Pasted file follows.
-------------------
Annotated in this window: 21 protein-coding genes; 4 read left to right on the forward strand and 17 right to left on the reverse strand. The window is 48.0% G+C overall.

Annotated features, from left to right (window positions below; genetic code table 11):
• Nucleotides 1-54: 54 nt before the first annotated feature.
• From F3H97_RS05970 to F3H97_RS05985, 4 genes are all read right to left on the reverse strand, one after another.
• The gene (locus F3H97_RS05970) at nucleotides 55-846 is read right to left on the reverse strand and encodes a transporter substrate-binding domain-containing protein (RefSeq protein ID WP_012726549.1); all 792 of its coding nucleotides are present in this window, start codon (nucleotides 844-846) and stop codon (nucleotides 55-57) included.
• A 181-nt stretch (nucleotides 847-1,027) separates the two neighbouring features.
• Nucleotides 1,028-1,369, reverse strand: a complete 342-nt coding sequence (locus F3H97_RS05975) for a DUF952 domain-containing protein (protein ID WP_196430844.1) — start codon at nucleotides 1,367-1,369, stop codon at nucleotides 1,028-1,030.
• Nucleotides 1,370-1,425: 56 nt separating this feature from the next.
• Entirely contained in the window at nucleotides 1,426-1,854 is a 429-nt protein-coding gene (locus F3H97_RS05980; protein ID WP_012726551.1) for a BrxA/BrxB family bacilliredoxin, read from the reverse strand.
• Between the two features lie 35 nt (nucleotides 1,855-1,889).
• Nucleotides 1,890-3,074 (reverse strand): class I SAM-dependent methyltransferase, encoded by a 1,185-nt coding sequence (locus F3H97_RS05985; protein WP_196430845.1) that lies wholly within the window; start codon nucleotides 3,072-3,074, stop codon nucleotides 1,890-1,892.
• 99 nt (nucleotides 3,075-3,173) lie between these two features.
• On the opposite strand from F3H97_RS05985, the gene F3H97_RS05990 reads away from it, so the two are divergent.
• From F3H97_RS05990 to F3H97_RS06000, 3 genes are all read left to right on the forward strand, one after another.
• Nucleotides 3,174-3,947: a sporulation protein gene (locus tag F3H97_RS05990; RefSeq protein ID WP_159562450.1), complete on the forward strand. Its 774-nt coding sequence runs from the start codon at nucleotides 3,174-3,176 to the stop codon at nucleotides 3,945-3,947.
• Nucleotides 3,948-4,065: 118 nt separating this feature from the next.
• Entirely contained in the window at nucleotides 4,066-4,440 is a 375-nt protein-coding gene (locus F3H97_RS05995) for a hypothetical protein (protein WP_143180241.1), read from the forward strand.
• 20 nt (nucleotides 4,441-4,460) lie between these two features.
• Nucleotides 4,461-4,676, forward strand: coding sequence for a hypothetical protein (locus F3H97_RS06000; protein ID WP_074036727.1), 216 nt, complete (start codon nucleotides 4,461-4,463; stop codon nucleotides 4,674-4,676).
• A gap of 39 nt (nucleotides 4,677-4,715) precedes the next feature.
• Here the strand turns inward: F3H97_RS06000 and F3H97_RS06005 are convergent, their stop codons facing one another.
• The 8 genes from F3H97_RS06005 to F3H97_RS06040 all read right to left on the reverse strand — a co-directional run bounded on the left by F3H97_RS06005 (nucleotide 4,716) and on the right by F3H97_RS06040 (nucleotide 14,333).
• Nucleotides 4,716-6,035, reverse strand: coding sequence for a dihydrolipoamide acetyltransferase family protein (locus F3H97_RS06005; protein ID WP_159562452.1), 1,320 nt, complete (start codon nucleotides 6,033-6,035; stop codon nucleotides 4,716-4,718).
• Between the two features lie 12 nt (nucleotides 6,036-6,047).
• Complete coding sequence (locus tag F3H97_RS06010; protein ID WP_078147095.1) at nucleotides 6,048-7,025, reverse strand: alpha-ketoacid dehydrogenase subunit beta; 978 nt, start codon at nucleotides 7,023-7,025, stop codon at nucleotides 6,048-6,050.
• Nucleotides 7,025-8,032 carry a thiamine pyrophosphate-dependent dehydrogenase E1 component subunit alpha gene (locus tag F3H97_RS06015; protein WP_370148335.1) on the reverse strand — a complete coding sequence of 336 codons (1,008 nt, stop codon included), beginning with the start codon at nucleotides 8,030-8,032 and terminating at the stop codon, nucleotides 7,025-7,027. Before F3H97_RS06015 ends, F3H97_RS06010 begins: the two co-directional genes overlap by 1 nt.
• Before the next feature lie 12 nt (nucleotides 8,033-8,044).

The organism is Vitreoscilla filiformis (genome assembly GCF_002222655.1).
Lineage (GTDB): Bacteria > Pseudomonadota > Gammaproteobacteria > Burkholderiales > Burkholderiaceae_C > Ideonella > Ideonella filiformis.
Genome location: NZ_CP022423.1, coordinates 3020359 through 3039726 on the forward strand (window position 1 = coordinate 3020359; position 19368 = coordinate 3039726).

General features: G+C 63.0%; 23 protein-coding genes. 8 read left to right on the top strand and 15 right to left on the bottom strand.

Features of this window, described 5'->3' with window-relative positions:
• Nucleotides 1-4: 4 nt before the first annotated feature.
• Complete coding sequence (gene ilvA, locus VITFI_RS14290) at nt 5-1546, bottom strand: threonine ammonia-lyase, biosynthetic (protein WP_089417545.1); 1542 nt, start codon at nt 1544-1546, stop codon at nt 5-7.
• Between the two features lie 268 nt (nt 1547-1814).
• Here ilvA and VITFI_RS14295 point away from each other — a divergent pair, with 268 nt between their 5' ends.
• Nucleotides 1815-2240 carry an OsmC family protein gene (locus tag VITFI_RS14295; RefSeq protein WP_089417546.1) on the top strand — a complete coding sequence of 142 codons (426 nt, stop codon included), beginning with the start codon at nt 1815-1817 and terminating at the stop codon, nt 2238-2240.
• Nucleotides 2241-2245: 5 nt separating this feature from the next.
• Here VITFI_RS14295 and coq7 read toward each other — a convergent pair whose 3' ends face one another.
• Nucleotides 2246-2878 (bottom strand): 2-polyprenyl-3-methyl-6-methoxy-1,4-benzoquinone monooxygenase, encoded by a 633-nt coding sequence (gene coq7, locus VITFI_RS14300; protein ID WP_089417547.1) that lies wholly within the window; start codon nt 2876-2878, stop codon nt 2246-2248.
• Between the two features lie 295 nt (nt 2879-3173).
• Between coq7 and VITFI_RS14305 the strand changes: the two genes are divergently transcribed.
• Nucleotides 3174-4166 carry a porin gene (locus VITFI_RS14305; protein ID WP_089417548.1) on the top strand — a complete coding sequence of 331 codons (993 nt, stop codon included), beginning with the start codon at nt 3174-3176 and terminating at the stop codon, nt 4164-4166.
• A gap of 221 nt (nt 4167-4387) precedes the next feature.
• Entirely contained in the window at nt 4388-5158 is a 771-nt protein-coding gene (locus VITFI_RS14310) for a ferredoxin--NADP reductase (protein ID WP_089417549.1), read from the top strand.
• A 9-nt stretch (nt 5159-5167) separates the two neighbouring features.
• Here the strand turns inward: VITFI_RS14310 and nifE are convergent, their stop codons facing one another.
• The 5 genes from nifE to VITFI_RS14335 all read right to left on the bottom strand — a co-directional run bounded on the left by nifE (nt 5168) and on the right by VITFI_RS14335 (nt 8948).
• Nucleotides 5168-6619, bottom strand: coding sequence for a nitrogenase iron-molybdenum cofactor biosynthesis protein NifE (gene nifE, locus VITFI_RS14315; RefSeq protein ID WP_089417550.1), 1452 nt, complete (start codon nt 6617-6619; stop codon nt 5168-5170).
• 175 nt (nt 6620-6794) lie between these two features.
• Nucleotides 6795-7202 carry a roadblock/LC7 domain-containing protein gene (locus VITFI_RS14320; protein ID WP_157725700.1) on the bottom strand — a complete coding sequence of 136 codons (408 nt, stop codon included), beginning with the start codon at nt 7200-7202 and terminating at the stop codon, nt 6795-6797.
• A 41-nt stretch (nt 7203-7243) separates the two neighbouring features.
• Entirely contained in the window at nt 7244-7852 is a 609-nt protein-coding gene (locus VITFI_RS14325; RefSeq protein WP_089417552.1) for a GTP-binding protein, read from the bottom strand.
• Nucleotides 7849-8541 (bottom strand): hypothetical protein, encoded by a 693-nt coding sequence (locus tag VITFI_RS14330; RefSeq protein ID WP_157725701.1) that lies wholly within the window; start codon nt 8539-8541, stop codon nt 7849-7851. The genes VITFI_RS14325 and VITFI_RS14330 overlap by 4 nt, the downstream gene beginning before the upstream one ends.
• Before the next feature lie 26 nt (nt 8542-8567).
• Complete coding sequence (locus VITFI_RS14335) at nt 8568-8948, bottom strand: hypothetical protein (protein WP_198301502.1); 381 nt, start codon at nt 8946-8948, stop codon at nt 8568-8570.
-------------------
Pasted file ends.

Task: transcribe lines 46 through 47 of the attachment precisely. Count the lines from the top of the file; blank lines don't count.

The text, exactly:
• A 9-nt stretch (nt 5159-5167) separates the two neighbouring features.
• Here the strand turns inward: VITFI_RS14310 and nifE are convergent, their stop codons facing one another.